This is an online event.
Sponsored by: Archaeological Institute of America
Born in Boston on 1871, Harriet Boyd Hawes was introduced to the classical world by her brother and eventually earned a classics degree from Smith College. Encouraged to become a teacher or librarian, Hawes was nevertheless determined to overcome norms of the day to conduct archaeological fieldwork. Spurred by her father’s death in 1896, Hawes made her way to Greece and the American School of Classical Studies in Athens, where women were officially accepted if effectively marginalized. Awarded an AIA fellowship in 1898, Hawes spent the next two years soaking in everything Greece had to offer until Crete beckoned. Despite ongoing hurdles, the intrepid Hawes left Herakleion on April 1900 for East Crete and by the following year became the first woman to direct major excavations in the Aegean at Gournia (and address the AIA), inaugurating one of the most remarkable chapters in the annals of archaeological research.
Prior to Gournia, Hawes excavated a smattering of smaller Late Minoan III sites in East Crete. Overshadowed by Gournia, these eclectic, hybridizing finds from the Final Bronze Age have been largely forgotten. Mostly unpublished, they hold a major key to better understanding migrations and cultural interconnectivity (and societal reactions to these phenomena) during one of the best-documented and most disruptive cross-cultural mass events in ancient history – the Bronze Age Collapse. The Final Bronze Age in the Mediterranean was a particularly dynamic period characterized by displacement and turmoil as its mighty Bronze Age empires disintegrated. Crete has played a surprisingly minor role in reconstructions of Pan-Mediterranean narratives despite its central location and noteworthy documentary references, such as those that place it as a homeland of the Philistines. Thanks to the forgotten excavations of Hawes and her successors, the Cretan Collections Project through a blend of traditional and archaeometric analyses can now highlight the great potential these smaller LM III assemblages hold to unraveling the complex inter-regional connections that would help define a new world of emergent Iron Age cultural microclimates such as classical Greece.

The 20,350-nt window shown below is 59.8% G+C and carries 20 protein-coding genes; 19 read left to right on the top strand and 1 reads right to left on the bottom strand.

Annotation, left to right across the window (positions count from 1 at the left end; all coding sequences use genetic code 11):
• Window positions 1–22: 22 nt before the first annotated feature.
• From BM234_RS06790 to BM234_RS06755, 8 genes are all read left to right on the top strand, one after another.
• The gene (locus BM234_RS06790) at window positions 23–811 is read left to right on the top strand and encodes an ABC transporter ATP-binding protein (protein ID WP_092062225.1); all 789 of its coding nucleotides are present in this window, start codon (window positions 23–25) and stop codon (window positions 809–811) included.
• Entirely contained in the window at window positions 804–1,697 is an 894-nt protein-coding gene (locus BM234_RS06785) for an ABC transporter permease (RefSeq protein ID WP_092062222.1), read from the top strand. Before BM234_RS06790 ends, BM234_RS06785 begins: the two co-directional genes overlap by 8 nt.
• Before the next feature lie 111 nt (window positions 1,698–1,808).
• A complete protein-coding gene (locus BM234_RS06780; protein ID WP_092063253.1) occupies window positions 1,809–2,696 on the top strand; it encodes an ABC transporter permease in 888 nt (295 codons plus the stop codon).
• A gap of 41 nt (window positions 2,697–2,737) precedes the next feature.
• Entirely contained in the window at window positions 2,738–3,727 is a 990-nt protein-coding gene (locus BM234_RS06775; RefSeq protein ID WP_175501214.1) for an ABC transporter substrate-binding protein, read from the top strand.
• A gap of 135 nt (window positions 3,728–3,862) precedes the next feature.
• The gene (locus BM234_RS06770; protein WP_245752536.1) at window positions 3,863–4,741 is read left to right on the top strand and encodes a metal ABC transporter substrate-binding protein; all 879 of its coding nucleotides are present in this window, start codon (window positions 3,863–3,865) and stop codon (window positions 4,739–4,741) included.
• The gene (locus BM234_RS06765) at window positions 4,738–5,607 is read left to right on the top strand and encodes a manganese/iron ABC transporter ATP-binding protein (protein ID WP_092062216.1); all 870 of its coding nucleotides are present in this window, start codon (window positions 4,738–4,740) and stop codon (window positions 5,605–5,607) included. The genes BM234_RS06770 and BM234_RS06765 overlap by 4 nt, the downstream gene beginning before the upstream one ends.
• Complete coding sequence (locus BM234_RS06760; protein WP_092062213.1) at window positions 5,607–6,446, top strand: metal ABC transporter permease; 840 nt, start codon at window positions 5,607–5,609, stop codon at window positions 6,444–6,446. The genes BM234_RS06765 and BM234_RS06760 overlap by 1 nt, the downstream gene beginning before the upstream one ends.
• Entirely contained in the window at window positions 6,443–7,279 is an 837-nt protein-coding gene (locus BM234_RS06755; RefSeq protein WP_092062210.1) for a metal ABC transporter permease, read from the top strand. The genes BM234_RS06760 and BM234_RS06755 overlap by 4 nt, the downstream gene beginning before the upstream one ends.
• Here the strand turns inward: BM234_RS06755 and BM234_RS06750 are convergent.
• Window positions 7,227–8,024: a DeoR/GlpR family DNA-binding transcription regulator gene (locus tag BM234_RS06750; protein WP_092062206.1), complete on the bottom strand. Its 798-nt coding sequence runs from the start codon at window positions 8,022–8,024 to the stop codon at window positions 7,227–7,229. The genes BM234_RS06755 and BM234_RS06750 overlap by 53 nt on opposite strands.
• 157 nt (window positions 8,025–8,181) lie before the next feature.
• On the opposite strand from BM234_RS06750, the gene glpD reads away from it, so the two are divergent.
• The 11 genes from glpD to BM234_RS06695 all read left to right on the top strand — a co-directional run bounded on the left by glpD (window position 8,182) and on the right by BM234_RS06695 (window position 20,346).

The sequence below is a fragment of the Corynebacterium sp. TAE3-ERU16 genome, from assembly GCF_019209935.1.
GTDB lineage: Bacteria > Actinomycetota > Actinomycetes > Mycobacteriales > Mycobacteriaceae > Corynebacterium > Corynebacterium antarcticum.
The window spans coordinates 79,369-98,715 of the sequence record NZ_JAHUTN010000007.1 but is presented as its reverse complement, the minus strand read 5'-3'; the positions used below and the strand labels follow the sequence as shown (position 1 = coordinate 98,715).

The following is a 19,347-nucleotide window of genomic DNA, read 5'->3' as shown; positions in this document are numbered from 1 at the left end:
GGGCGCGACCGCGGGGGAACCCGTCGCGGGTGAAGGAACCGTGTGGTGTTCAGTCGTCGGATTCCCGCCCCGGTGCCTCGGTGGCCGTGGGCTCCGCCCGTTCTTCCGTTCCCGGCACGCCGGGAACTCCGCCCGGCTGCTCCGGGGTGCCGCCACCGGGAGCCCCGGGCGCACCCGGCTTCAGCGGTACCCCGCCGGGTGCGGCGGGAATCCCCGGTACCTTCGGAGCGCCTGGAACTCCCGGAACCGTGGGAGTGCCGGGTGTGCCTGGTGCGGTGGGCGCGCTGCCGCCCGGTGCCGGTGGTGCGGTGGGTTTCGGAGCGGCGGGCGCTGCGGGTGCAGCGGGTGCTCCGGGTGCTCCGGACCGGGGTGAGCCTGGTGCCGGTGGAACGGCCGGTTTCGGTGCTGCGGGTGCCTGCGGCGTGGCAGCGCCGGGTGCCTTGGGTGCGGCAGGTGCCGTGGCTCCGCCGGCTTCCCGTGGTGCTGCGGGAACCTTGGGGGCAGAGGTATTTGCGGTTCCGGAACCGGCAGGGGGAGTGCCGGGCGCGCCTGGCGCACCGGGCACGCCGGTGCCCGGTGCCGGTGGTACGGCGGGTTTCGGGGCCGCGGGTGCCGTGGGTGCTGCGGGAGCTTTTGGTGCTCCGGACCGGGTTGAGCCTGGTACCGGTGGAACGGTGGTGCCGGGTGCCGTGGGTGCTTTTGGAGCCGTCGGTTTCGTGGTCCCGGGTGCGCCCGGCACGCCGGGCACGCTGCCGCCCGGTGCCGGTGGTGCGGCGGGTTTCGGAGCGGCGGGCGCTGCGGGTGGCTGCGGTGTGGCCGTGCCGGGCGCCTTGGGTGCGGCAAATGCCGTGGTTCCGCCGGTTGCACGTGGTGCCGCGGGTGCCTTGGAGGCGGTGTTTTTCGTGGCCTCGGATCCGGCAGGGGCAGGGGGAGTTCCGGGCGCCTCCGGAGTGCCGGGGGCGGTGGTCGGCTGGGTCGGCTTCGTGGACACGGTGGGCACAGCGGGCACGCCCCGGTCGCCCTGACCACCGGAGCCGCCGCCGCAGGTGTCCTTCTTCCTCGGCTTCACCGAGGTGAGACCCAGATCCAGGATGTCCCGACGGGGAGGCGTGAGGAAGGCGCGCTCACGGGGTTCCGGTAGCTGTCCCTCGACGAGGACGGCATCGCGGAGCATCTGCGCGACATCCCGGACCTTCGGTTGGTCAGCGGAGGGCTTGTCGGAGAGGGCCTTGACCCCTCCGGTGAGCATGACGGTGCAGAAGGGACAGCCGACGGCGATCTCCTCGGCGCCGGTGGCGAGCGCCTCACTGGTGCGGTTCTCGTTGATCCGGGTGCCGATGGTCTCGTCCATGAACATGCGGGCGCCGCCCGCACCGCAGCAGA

Short bibliography and/or website on lecture topic:
Adams, A. 2010. Ladies of the Field: Early Women Archaeologists and Their Search for Adventure. Vancouver: D&M Publishers.
Cline, E. H. 2014. 1177 B.C.: The Year Civilization Collapsed. Turning Points in Ancient History. Princeton, NJ: Princeton University Press.